What also unites the fountains is held dear to the Frisians and part of their Capital of Culture programme: Community. Each artist was allocated a city and could work with a Fountain Commission consisting of members of the community, or ‘mienskip’ in the Frisian language. “This idea of Frisian identity is very strong here,” says Tilroe. “Here, nothing is anonymous, everybody knows each other.” In Plensa’s case, he initially did not know how to achieve the mist effect. But thanks to a team of volunteers and engineers from the municipality, Leeuwarden beheld the mist engulfing Plensa’s resin and marble heads at May’s opening ceremony. Technical hurdles were faced by Leemeijer, which is why her ice fountain will be ready later in the year, but there were additional challenges from the community over concerns that partially replacing the Market’s car park with the fountain prevents customers from accessing local businesses. “Not everyone was happy with my proposal, but there are many people who are really excited about the idea that there will be ice in Friesland and in Dokkum,” she says.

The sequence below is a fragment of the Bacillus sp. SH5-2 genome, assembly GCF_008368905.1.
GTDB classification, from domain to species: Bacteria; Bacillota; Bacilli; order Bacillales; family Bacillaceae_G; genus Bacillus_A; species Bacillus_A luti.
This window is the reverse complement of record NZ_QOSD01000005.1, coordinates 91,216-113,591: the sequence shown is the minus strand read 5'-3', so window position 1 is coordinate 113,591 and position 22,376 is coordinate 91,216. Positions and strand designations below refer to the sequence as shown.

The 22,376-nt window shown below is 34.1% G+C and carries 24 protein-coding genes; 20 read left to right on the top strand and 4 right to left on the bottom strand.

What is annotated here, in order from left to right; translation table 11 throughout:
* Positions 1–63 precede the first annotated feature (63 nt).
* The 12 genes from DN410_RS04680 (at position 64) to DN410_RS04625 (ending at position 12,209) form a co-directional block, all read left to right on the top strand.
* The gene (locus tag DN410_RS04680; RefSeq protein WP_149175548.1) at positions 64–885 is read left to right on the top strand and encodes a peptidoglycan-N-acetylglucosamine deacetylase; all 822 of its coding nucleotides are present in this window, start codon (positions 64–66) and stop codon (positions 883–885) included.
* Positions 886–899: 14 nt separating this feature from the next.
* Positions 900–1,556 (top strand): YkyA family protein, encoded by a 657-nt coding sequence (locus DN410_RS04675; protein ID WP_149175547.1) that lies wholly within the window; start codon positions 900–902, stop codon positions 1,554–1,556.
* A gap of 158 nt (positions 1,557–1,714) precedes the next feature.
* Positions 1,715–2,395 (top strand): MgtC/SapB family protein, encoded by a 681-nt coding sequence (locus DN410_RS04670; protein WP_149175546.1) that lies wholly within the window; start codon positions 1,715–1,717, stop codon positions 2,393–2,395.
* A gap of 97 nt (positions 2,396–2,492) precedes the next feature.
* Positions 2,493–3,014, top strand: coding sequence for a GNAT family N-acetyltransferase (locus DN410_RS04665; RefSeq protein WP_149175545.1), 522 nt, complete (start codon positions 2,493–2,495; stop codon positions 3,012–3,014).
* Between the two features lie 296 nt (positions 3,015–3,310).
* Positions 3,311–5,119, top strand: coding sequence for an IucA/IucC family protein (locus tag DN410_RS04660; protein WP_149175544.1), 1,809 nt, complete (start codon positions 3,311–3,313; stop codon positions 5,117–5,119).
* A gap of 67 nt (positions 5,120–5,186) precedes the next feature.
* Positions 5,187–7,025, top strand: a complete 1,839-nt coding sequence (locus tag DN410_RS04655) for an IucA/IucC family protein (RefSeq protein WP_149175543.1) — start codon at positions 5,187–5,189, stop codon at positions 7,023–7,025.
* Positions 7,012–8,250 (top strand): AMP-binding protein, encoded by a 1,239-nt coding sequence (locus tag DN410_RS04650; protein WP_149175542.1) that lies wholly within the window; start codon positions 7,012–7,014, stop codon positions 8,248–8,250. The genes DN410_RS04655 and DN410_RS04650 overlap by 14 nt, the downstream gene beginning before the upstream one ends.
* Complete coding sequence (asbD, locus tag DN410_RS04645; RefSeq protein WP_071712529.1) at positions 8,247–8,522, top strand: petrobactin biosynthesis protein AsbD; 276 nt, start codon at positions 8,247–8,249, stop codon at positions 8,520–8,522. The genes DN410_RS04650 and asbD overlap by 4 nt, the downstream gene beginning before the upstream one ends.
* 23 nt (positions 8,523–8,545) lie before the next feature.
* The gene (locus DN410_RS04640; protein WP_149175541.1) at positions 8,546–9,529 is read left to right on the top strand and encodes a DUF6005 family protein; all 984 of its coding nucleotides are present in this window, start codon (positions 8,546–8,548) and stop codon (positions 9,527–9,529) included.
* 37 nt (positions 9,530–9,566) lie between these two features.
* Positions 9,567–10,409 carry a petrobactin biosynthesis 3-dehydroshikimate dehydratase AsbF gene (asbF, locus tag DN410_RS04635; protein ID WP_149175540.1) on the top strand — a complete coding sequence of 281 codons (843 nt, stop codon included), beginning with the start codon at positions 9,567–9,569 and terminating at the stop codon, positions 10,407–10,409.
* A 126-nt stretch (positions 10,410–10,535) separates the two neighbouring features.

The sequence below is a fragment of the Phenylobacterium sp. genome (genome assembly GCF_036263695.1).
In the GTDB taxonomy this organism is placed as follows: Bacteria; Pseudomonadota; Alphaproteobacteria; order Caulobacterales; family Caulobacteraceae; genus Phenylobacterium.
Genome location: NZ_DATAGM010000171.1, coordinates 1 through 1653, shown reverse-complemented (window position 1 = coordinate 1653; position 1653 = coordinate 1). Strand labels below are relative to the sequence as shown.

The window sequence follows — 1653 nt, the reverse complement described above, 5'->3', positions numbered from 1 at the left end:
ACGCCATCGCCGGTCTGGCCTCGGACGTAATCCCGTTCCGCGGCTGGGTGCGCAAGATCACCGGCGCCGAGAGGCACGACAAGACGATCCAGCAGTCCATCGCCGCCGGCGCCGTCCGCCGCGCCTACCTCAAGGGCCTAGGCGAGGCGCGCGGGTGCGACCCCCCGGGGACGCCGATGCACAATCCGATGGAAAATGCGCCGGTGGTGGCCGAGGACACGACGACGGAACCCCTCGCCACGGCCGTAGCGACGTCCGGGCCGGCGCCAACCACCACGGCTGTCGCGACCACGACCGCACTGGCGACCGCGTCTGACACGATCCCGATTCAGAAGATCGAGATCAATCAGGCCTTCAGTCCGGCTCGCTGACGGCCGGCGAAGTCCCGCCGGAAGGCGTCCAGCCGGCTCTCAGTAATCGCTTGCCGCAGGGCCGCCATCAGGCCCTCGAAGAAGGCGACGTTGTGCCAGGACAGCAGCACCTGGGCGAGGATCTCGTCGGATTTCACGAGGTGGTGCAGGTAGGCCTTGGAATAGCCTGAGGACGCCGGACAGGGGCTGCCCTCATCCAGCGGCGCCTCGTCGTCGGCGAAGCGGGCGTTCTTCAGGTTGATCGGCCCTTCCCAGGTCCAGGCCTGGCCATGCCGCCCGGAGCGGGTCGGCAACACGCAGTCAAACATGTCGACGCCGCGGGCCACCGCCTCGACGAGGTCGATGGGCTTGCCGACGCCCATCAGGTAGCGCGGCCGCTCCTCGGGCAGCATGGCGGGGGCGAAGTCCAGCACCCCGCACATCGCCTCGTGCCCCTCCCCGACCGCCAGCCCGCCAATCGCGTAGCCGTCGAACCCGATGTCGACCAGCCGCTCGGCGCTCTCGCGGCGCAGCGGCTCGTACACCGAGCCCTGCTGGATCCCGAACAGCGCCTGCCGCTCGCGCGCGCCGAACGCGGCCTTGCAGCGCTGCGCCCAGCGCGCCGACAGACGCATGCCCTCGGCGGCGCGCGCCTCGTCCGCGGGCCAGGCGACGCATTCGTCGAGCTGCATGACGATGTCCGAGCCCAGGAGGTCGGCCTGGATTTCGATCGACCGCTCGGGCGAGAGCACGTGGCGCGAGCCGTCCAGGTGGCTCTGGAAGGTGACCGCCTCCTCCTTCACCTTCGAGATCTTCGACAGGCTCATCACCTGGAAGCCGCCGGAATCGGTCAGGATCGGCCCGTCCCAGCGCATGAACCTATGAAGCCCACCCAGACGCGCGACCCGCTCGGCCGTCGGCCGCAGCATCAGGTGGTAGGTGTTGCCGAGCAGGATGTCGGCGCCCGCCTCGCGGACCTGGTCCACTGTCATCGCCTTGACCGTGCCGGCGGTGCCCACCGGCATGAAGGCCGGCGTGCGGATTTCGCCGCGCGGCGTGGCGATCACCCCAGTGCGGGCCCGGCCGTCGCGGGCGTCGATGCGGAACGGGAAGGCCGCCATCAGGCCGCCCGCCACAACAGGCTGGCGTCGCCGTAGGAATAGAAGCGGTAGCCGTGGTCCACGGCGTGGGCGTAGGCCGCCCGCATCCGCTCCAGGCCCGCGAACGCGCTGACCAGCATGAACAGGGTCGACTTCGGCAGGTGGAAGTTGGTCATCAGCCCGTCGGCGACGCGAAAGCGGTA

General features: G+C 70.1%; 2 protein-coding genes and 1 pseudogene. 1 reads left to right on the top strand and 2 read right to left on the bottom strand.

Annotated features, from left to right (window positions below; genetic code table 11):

MARK DION’S FISH FOUNTAIN IN STAVOREN | PHOTO © WIETZE LANDMAN FOR LEEUWARDEN-FRIESLAND EUROPEAN CAPITAL OF CULTURE 2018.
Tilroe believes she understands these concerns considering the tight-knit community of the cities, one with a population under 750. Fountains after all, in Tilroe’s opinion, are a place for community. Therefore, it was important for her to find artists willing to communicate with the Frisians. “All the artists loved to meet the people and to talk with them and present their concept to them and talk about the location,” she explains. “People are very warm and open to strangers as long as you don’t touch their idea of identity.” Choosing Plensa for the project seems obvious given his experience of creating public art in major cities. “I love to work in the public space, from my point of view it’s a kind of a very democratic way to introduce art in the everyday life of people living in the areas,” he reveals. Plensa explains that it takes time for a community to embrace a project like this, but “it’s really beautiful when people feel that this piece belongs to them and they protect and enjoy.” This is a view shared by Johan Creten, renowned ceramic artist and creator of Bolsward’s fountain. “There’s no guarantee that people will adopt the work, that’s always the big question,” he says.